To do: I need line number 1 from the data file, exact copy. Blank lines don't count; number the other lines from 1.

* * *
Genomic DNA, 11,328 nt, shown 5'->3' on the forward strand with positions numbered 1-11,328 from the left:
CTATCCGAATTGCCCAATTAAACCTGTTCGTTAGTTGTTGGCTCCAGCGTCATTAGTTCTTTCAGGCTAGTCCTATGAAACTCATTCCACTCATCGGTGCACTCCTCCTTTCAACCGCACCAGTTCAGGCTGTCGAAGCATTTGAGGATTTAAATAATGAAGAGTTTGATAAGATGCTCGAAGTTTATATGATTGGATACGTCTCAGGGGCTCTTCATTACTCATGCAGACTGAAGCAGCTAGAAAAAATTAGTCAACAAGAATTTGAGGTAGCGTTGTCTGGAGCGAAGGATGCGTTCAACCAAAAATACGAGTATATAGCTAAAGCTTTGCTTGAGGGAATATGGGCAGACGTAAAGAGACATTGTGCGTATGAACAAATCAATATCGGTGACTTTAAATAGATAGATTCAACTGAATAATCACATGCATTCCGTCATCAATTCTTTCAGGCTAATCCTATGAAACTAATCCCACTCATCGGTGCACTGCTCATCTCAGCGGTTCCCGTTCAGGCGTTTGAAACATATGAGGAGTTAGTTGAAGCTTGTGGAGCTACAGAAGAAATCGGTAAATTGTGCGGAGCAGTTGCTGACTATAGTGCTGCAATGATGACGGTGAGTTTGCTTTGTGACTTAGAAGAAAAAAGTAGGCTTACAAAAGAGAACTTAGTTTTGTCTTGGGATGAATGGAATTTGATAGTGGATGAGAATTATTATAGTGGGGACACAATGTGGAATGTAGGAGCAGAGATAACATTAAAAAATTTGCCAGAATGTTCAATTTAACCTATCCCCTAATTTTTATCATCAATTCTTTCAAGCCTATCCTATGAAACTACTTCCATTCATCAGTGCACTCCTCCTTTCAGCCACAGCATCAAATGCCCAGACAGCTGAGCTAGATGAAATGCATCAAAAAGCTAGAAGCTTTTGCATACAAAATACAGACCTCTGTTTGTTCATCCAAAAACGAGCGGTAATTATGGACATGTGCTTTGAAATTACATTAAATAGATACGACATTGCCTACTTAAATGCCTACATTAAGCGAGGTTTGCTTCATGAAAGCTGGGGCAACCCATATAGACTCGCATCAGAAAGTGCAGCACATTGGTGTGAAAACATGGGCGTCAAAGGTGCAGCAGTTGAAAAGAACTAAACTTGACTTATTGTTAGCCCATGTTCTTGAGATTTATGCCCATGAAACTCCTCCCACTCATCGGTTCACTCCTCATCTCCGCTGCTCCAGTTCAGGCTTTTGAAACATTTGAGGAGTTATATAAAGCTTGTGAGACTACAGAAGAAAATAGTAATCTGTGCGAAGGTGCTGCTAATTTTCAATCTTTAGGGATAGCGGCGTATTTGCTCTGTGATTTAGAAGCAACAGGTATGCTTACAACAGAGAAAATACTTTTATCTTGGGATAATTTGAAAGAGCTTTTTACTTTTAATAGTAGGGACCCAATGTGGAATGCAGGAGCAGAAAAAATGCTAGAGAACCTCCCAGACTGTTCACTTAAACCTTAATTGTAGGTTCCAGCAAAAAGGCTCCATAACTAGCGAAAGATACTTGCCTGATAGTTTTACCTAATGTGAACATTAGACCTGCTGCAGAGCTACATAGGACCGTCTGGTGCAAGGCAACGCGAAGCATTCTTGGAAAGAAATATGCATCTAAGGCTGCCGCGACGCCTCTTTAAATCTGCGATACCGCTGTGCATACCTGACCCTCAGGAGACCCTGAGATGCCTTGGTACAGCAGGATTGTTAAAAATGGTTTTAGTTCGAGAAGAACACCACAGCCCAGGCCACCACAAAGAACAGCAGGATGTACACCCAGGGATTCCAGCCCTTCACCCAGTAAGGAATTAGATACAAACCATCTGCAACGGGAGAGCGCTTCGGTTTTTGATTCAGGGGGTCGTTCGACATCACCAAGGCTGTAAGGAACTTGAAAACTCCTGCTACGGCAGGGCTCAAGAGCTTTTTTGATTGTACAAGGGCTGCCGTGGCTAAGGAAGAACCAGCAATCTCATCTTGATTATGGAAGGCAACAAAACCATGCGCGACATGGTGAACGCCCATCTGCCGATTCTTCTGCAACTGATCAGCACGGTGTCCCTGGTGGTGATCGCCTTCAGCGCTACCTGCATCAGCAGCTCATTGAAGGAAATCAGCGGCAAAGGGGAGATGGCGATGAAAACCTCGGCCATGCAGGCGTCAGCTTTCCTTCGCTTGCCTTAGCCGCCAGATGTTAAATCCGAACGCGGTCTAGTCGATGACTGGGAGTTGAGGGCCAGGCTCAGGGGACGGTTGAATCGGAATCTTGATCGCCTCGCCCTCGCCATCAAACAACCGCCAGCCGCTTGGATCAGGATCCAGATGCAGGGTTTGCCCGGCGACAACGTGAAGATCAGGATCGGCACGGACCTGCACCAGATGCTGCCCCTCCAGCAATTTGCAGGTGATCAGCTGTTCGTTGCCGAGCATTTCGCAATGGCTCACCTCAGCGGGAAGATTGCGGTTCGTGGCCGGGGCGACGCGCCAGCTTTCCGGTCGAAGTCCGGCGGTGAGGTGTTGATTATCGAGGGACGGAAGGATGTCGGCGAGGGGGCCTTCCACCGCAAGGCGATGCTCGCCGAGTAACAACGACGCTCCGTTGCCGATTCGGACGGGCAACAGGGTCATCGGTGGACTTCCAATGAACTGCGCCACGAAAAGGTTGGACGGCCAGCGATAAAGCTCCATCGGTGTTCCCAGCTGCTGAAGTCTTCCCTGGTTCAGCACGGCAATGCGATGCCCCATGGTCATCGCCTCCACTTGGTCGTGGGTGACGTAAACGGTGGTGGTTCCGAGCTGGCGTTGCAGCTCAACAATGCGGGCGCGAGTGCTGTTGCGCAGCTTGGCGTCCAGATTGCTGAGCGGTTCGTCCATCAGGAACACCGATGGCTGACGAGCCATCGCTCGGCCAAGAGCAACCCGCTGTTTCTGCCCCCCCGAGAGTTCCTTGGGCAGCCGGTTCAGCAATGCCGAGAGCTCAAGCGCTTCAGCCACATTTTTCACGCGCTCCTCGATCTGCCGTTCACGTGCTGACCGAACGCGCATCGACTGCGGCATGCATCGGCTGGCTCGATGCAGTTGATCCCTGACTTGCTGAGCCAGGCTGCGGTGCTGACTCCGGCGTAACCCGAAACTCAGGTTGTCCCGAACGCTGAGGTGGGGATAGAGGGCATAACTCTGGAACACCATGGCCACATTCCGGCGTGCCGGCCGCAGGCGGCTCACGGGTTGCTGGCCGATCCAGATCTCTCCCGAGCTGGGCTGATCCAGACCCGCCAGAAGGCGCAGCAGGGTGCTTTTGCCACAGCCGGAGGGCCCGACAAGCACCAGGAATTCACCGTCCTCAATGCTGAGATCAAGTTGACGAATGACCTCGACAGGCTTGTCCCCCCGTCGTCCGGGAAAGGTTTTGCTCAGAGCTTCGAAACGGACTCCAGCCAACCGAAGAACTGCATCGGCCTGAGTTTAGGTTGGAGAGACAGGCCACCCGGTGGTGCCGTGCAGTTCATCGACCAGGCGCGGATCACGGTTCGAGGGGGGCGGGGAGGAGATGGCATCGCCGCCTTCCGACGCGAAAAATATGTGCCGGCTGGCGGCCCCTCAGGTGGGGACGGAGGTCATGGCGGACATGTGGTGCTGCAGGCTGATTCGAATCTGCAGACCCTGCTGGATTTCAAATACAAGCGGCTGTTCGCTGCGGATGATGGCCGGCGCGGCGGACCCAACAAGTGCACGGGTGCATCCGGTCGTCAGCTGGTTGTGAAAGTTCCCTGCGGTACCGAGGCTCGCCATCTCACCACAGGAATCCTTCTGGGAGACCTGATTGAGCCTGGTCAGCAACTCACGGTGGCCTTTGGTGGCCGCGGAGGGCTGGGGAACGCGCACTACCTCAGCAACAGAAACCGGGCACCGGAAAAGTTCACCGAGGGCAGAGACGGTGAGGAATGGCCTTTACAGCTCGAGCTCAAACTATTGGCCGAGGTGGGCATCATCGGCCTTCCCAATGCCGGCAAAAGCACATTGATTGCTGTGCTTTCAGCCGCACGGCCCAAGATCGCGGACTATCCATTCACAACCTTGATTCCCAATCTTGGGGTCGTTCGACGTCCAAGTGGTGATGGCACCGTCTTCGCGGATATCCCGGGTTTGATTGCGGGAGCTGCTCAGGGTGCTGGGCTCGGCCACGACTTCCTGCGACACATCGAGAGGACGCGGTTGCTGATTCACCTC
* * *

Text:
Genomic DNA, 11,328 nt, shown 5'->3' on the forward strand with positions numbered 1-11,328 from the left: